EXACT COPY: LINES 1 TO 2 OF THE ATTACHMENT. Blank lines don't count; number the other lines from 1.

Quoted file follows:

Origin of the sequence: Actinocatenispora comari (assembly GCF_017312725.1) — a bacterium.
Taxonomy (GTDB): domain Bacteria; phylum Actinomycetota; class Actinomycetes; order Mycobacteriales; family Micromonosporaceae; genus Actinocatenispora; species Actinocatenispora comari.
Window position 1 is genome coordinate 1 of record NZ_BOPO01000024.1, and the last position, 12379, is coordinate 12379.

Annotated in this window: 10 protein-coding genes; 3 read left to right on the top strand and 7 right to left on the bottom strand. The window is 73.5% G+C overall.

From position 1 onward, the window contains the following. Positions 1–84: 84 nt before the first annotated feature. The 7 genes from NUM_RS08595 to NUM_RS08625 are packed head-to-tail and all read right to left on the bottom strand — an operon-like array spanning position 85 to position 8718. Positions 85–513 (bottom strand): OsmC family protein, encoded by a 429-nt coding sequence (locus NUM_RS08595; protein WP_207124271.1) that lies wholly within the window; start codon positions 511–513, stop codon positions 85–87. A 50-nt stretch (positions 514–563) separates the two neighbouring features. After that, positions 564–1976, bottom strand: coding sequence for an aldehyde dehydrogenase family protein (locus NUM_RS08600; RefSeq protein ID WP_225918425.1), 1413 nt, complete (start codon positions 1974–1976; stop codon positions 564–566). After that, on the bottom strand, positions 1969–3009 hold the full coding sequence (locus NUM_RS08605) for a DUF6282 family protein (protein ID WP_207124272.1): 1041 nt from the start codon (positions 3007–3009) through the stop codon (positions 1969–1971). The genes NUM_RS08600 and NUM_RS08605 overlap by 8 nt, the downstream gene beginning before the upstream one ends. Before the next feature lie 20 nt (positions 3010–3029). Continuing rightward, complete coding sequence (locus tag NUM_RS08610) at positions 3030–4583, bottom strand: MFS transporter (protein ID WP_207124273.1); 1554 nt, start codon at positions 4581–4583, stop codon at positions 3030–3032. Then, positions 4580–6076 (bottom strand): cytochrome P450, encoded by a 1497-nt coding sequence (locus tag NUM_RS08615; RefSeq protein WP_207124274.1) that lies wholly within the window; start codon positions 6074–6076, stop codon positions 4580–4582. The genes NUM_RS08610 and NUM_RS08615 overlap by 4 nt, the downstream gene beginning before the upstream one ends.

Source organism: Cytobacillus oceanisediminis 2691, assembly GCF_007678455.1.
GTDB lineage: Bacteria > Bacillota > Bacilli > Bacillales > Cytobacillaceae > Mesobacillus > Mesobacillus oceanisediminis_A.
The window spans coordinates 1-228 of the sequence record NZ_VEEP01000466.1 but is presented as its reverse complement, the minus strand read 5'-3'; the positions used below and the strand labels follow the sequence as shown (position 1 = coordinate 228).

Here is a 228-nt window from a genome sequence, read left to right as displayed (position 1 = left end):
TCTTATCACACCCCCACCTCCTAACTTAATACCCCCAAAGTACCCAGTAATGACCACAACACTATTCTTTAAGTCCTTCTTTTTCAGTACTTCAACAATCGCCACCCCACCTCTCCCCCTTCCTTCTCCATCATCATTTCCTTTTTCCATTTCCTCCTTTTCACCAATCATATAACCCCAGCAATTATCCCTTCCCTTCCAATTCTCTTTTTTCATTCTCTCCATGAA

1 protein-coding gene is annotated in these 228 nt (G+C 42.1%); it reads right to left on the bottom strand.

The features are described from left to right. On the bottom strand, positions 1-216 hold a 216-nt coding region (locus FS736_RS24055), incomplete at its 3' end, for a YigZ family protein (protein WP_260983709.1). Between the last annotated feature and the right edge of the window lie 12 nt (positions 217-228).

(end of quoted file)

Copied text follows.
Origin of the sequence: Actinocatenispora comari (assembly GCF_017312725.1) — a bacterium.
Taxonomy (GTDB): domain Bacteria; phylum Actinomycetota; class Actinomycetes; order Mycobacteriales; family Micromonosporaceae; genus Actinocatenispora; species Actinocatenispora comari.